Canadian guitarist, conductor, composer and arranger Timothy Phelan has performed in Canada, the USA, Mexico, Cuba, Martinique, Europe and Scandinavia. He made his CBC debut recording at the age of eighteen as concerto soloist with Orchestre Symphonique de Québec, and he has since been heard in solo, concerto and chamber music broadcasts over CBC Television & Radio, Radio France, Radio Caribbean, Cuban Radio & Television, and Mexican Radio. He is a regular guest soloist, conductor, teacher and lecturer at international guitar festivals in Canada, the USA, Mexico and Europe. A passionate and accomplished chamber musician, Tim collaborates in several duos with celebrated musicians, including fellow Canadian guitarist Emma Rush, Niagara Symphony Principal Flutist Doug Miller, violinist Julia Wedman of Canada's revered Tafelmusik Baroque Orchestra, and most recently, with Swedish cellist Kristin Malmborg in Aurora Polaris Cello & Guitar Duo. Tim is also a member of The Gallery Players of Niagara, performing with, among others, the Eybler String Quartet and members of Tafelmusik, and he has been involved in the performance and acclaimed recording of new transcriptions of Schumann song cycles for voice, strings and guitar, with world-renowned Canadian baritone Brett Polegato. Tim is a prolific arranger of music for solo guitar, guitar ensemble, and various chamber music combinations of guitar with other instruments. Much of his work as a composer has been dedicated to expanding the repertoire for guitar with choir, and he has collaborated with many of Canada's finest choral ensembles, even writing works for choir with symphony orchestra and guitar. Most recently, Tim has been composing new works for guitar orchestra, and conducting their premieres in Sweden, Germany and Mexico. A graduate of the University of Toronto, and a former director of the University of Toronto Guitar Orchestra, Tim currently teaches at Brock University.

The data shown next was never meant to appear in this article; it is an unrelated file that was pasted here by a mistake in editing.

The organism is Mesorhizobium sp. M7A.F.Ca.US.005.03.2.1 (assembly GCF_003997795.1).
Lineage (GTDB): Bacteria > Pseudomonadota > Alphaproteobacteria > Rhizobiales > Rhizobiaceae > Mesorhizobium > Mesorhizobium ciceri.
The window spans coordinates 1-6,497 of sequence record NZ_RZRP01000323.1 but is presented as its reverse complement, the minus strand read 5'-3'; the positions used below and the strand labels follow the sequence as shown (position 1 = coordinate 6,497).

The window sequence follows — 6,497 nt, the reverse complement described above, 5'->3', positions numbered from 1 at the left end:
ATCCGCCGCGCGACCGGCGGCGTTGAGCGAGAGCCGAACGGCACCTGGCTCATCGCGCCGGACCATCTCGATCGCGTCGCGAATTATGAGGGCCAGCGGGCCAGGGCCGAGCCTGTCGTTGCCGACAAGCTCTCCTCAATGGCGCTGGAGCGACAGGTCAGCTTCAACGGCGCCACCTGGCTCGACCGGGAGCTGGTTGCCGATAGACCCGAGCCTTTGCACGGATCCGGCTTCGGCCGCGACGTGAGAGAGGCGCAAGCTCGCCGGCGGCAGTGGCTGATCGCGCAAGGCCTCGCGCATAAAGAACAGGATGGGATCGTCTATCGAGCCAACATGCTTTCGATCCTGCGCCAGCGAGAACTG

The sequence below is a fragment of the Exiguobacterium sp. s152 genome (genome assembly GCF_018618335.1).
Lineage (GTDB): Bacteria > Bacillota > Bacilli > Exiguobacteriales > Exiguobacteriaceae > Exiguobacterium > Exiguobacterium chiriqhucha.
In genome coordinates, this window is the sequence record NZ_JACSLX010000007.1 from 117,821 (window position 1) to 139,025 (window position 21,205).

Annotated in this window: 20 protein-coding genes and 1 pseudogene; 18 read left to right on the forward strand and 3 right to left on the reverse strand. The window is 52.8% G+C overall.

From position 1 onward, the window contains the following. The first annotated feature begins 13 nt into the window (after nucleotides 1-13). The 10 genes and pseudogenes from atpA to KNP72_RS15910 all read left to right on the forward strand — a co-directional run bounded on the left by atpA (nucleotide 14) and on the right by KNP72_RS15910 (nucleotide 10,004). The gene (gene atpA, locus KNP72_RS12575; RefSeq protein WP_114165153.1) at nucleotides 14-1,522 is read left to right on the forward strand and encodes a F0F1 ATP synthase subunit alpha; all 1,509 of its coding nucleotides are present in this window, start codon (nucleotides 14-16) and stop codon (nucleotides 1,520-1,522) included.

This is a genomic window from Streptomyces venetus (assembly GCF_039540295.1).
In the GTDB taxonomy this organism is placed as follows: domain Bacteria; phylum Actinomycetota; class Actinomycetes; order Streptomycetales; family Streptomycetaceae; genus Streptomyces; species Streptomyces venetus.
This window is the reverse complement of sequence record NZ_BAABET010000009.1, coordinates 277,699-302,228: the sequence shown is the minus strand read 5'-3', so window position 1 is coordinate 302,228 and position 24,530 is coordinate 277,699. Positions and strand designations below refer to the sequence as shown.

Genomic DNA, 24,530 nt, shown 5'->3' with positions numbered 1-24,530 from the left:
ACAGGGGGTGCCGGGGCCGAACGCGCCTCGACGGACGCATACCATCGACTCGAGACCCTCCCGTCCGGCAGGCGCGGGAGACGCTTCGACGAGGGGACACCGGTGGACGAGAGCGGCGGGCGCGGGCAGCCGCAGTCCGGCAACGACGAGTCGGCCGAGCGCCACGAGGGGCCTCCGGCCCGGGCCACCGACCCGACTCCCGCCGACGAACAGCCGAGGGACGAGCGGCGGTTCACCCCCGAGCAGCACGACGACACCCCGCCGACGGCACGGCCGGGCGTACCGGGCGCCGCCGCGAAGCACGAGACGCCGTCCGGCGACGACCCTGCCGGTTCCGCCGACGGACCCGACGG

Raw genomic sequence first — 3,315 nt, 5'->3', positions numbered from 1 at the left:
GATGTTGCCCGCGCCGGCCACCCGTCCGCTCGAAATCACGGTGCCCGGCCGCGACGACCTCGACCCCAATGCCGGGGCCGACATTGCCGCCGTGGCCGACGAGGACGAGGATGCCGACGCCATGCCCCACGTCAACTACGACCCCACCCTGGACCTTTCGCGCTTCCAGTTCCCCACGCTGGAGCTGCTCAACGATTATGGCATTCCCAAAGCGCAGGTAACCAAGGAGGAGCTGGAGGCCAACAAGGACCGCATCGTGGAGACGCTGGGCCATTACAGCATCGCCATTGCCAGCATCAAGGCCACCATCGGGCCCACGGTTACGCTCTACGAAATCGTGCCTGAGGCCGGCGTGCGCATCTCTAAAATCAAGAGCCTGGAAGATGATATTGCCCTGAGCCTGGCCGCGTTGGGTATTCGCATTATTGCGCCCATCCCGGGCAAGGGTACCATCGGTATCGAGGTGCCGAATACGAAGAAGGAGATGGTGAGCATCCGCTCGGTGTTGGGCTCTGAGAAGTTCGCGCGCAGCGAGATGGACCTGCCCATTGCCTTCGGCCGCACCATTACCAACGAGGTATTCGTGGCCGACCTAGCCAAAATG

Grammy-nominated Laura Pudwell’s reputation as a superb vocalist has been well-established as a result of her performances in London, Paris, Salzburg, Houston, Vienna and Boston. Her vast repertoire ranges from early music to contemporary works. Ms. Pudwell is equally at home on the opera, oratorio or recital stage, and has received international acclaim for her recordings. A frequent guest of many national and international presenters, Ms. Pudwell has had the privilege of working with many outstanding conductors, including Hans Graf, Hervé Niquet, Andrew Parrott, Ivars Taurens, Bernard Labadie, Lydia Adams, Howard Dyck and Robert Cooper. On the opera stage, she has performed across Canada with such companies as Opera Atelier, the Calgary Opera, Vancouver Early Music and Festival Vancouver, as well as with the Houston Grand Opera and the Cleveland Opera. Her many roles include Cornelia (Giulio Cesare), Marcelina (Le Nozze di Figaro), Nerone and Arnalta (L’Incoronazione di Poppea) and Dido/Sorceress (Dido & Aeneas), which also was an award-winning recording performed by Ms. Pudwell in Paris. Laura Pudwell is a regular participant in many festivals, including Festival Vancouver, the Ottawa Chamber Music Festival, the Banff Summer Festival, the Elora Festival, the Boston Early Music Festival and the WinterPark Bach Festival in Orlando. Ms. Pudwell appears regularly with the Toronto Consort, and is a frequent guest soloist with Tafelmusik, the Calgary Philharmonic Orchestra, the Toronto Chamber Choir, Symphony Nova Scotia, the St. Lawrence Choir, Le Concert Spirituel and the Menno Singers. Ms. Pudwell lives in Kitchener-Waterloo, Ontario with her husband and two children.